The researchers searched numerous medical databases to identify studies that had examined the associations between terminations and the above outcomes, and compared them to another group of women. Spontaneous abortions (miscarriages) were not included in any of the studies.
All included studies were thoroughly assessed by two reviewers for methods and quality. This included looking for risk of bias in the sample selection, the exposure and outcomes, and adjustments made for possible confounding factors. Any discrepancies were resolved by consensus. Where possible, results were given for studies that had taken into account possible confounders that can also increase the risk of premature birth and low birthweight (for example, age, smoking and so on).
What were the results of the study?
The researchers found 37 studies that were eligible for inclusion.
The meta-analysis of these studies found that having had one previous termination increased a woman’s risk of having a baby of low birthweight by 35% (6.4% compared with 4.9%; odds ratio [OR] 1.35, 95% confidence interval [CI] 1.20 to 1.52), and a premature birth by 36% (8.7% compared with 6.8%; OR 1.36, 95% CI 1.24 to 1.50). However, when they only included studies that had adjusted for possible confounding factors, only the risk increase for prematurity remained significant; the adjusted risk for a low birthweight baby was not increased following one previous termination.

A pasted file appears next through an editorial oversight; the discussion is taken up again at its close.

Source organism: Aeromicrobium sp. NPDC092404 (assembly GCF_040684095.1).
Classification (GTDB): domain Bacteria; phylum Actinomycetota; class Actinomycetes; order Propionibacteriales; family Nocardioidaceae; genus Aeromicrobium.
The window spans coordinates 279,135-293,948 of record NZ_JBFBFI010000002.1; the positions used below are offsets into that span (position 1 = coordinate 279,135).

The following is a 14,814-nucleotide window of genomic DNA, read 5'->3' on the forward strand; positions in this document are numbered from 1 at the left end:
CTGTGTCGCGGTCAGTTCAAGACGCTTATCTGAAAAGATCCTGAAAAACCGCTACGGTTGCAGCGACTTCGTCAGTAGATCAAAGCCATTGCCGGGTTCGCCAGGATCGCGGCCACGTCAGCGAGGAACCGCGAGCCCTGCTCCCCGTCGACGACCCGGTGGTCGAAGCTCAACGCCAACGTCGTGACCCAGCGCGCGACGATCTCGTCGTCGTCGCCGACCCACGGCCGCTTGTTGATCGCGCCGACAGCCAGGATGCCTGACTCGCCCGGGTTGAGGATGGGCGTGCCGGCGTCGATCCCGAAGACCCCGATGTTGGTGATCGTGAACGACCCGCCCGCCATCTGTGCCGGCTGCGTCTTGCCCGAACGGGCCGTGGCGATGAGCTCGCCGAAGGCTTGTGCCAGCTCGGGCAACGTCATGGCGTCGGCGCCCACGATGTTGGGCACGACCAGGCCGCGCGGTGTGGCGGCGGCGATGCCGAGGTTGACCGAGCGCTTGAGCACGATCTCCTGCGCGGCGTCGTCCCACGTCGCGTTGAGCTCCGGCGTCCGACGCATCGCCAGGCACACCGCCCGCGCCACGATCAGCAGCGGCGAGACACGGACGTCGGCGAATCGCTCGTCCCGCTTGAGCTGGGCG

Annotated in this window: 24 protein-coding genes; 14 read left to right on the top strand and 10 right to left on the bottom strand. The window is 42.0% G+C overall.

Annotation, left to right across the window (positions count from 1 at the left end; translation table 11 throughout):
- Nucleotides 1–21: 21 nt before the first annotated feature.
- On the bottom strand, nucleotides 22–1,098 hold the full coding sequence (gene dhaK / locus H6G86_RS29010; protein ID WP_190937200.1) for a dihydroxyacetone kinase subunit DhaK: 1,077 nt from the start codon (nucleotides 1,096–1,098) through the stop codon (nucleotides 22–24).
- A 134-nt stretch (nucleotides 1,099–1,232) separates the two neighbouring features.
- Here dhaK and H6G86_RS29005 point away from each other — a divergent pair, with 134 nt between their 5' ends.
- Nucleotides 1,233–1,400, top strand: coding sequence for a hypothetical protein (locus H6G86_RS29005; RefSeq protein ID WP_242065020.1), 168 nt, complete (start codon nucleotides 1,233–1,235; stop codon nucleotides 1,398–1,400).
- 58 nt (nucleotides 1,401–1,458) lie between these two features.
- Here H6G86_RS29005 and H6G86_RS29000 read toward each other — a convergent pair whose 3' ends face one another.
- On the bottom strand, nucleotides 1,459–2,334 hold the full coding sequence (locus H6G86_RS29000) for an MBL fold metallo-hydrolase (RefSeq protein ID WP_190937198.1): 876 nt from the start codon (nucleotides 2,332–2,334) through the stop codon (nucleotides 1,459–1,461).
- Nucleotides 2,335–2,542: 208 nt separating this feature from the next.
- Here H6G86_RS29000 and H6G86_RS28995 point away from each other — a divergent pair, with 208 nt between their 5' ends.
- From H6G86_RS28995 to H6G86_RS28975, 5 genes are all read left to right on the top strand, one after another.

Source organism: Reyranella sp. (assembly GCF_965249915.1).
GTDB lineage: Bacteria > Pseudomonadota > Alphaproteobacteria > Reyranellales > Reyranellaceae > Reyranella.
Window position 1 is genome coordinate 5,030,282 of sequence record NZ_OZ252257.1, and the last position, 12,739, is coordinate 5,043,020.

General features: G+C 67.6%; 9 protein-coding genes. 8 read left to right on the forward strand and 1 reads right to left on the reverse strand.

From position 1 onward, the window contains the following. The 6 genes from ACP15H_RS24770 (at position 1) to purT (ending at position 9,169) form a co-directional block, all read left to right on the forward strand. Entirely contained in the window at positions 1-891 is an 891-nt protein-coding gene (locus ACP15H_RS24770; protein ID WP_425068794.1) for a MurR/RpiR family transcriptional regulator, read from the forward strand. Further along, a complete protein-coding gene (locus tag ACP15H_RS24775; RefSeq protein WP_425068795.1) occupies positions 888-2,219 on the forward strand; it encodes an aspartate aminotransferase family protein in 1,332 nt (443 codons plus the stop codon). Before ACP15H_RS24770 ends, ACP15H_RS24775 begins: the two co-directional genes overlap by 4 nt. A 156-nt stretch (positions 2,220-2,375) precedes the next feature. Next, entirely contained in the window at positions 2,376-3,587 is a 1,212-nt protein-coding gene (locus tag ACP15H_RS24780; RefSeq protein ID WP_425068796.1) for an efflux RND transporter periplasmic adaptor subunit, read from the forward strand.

Having more than one termination further increased these risks (72% increased risk of low birthweight baby and 93% increased risk of premature birth). The increases in risk from having had more than one previous termination remained significant even when only studies that had taken into account possible confounding factors were included.
The risk of having a small-for-gestational-age baby was not significantly increased in any analyses.
There were few studies available that provided data on method of termination. Those that did assessed only the surgical methods of vacuum aspiration and dilatation and curettage, and these were not directly compared to each other.
What interpretations did the researchers draw from these results?
The authors conclude that a previous termination is associated with a significantly increased risk of having a premature birth or a low birthweight baby in the future. The risk increases with each additional termination a woman has.
What does the NHS Knowledge Service make of this study?
This is a thorough and well-conducted review, but this type of study has some inherent limitations: